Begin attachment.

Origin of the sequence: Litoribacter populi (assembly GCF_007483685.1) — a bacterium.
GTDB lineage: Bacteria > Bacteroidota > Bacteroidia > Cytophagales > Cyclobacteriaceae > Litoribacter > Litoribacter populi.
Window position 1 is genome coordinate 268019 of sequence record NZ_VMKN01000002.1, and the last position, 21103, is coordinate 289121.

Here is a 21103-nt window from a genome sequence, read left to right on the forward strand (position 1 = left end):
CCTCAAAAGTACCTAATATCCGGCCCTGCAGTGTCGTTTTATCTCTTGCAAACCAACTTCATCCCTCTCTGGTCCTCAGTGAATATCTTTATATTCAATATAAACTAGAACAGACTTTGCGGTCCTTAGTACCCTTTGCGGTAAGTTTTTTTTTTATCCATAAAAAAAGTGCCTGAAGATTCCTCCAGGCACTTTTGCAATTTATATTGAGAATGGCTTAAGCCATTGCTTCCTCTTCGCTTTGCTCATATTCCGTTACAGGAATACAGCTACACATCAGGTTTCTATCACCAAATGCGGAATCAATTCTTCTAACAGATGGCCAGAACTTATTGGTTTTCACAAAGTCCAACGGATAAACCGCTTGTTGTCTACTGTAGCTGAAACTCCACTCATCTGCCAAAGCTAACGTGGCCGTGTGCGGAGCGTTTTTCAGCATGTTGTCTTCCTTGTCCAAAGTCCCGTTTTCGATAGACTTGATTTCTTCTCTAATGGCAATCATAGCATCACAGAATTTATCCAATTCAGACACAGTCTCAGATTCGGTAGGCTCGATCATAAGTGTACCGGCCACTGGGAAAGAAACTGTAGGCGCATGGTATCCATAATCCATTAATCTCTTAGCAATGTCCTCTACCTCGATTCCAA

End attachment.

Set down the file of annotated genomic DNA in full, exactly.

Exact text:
Origin of the sequence: Litoribacter populi (assembly GCF_007483685.1) — a bacterium.
GTDB lineage: Bacteria > Bacteroidota > Bacteroidia > Cytophagales > Cyclobacteriaceae > Litoribacter > Litoribacter populi.
Window position 1 is genome coordinate 268019 of sequence record NZ_VMKN01000002.1, and the last position, 21103, is coordinate 289121.

Here is a 21103-nt window from a genome sequence, read left to right on the forward strand (position 1 = left end):
CCTCAAAAGTACCTAATATCCGGCCCTGCAGTGTCGTTTTATCTCTTGCAAACCAACTTCATCCCTCTCTGGTCCTCAGTGAATATCTTTATATTCAATATAAACTAGAACAGACTTTGCGGTCCTTAGTACCCTTTGCGGTAAGTTTTTTTTTTATCCATAAAAAAAGTGCCTGAAGATTCCTCCAGGCACTTTTGCAATTTATATTGAGAATGGCTTAAGCCATTGCTTCCTCTTCGCTTTGCTCATATTCCGTTACAGGAATACAGCTACACATCAGGTTTCTATCACCAAATGCGGAATCAATTCTTCTAACAGATGGCCAGAACTTATTGGTTTTCACAAAGTCCAACGGATAAACCGCTTGTTGTCTACTGTAGCTGAAACTCCACTCATCTGCCAAAGCTAACGTGGCCGTGTGCGGAGCGTTTTTCAGCATGTTGTCTTCCTTGTCCAAAGTCCCGTTTTCGATAGACTTGATTTCTTCTCTAATGGCAATCATAGCATCACAGAATTTATCCAATTCAGACACAGTCTCAGATTCGGTAGGCTCGATCATAAGTGTACCGGCCACTGGGAAAGAAACTGTAGGCGCATGGTATCCATAATCCATTAATCTCTTAGCAATGTCCTCTACCTCGATTCCAA